In the face of published criticism of her for not being feminine enough as a woman writer, Mel Dodge gives Charlotte an impassioned outburst. Those who are inspired, as many must be after seeing this play, to delve further into the life and work of Charlotte Brontë and read Villette – named for the fictitious town ‘abroad’, where Lucy Snowe goes to teach in a boarding school – will further relish its exploration of isolation, the repression of individual desire by ‘society’ and the triumph of her strength of will in achieving independence and fulfilment.
Perceptive, intelligent, fiery, romantic, poignant and packed into a potent 75 minutes, Miss Brontë deserves to grace stages at festivals around the world. If you’re in Wellington, don’t miss this chance to discover her story and stories.
Copyright © belongs to the reviewer
Powerful performance, skilfully directed
Review by Laurie Atkinson [Reproduced with permission of Fairfax Media] 24th Feb 2014
Though it opened on the first night of the Festival, Miss Bronte isn’t part of it. However it could well be, for Mel Dodge’s outstanding performance and Lyndee-Jane Rutherford’s polished direction have produced something special with this solo play about Charlotte Bronte.
Charlotte takes the audience into her world of the tiny vicarage on the bleak Yorkshire Moors and to Brussels with Emily where they worked as teachers, and through the traumatic days with their alcoholic, laudanum addicted brother, Branwell, and his death, followed three months later by Emily’s and then in the following year by Anne’s.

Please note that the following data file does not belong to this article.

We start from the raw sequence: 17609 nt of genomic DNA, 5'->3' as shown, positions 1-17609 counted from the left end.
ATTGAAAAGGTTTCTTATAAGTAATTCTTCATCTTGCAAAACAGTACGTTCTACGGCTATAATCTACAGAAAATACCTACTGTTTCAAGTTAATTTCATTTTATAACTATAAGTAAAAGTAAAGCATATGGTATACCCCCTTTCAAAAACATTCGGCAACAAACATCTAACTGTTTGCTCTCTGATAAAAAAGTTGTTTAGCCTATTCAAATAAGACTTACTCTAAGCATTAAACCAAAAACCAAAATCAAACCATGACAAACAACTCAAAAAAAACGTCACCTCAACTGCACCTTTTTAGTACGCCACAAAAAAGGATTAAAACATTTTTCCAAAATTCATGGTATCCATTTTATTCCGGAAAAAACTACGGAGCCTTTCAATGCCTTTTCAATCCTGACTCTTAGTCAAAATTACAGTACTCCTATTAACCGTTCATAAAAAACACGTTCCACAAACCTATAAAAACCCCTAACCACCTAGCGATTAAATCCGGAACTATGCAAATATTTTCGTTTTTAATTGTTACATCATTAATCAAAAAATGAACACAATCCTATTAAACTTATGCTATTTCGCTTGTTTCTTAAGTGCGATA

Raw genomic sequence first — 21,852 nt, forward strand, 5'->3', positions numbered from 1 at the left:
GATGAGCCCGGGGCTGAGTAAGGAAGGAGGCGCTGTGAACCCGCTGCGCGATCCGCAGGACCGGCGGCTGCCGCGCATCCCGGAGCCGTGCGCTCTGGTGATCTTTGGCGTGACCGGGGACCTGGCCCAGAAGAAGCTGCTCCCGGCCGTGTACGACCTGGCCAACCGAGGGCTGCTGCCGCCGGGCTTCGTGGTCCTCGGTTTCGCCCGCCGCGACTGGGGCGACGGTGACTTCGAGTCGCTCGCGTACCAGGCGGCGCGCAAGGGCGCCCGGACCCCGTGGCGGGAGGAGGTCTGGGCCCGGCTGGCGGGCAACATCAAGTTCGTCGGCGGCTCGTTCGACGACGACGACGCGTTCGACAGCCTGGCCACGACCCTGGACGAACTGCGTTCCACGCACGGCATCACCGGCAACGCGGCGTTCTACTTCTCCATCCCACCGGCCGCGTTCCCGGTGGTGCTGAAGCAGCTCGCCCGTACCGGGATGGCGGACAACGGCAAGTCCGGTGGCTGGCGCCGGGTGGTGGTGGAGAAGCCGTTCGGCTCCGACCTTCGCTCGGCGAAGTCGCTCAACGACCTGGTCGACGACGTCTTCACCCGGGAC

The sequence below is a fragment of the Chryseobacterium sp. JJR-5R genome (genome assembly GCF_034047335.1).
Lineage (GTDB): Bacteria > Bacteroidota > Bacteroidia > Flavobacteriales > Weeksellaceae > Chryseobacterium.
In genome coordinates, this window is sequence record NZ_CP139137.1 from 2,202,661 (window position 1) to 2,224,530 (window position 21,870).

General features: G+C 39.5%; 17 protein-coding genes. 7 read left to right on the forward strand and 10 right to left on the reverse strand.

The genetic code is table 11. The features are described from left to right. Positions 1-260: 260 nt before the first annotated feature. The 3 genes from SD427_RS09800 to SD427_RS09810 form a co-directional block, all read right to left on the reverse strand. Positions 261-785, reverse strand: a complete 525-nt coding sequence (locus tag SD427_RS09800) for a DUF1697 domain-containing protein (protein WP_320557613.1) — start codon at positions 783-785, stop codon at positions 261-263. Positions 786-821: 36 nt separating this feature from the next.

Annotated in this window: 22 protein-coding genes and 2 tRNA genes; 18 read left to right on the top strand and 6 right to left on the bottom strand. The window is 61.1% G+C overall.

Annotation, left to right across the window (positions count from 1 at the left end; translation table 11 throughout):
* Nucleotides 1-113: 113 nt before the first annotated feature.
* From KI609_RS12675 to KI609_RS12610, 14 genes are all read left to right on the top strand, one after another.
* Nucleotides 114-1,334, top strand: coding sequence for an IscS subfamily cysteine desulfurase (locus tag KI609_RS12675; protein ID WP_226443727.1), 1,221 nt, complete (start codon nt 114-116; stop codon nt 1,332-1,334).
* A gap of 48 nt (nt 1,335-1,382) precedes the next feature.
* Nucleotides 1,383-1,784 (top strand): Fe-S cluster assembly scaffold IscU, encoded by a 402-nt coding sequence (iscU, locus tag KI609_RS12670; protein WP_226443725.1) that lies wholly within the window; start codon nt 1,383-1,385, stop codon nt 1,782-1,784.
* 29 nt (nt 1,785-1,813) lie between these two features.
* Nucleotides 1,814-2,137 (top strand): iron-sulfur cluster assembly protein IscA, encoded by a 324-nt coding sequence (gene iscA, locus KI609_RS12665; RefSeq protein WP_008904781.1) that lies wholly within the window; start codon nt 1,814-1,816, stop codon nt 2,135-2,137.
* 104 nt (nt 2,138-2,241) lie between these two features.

Only Branwell didn’t use writing as an escape from their cloistered lives, but his sisters threw all their desires, emotions and frustrations into poems and novels, often barely bothering to disguise the personal details.
In the play Charlotte tosses papers, letters and books (whose covers are also unobtrusive chronological guides for the audience) all over the floor in anger, frenzy, unrequited love, and comic emphasis throughout the play’s 75 minutes.
Charlotte’s letters, poems and novels, as well those of her sisters, and comments by her critics have been judiciously filleted and used to illuminate the events of their lives, and to expose Charlotte’s heartbreaking emotional life, of which we are given a bitter-sweet and unusual coda as we leave the theatre.
But what comes across most strongly and very powerfully is the strength of character necessary to cope with, as Charlotte puts it, the dependency of single women. Though most Victorians agreed with Poet Laureate Robert Southey, an admirer of Charlotte, when he wrote that “Literature cannot be the business of a woman’s life, and it ought not to be”, she persevered with her writing all her life.
Mel Dodge’s performance burns bright with this perseverance and stoicism as her eyes express her anger, sorrow and determination and makes the play so much more than a lesson in English Lit.
Copyright © belongs to the reviewer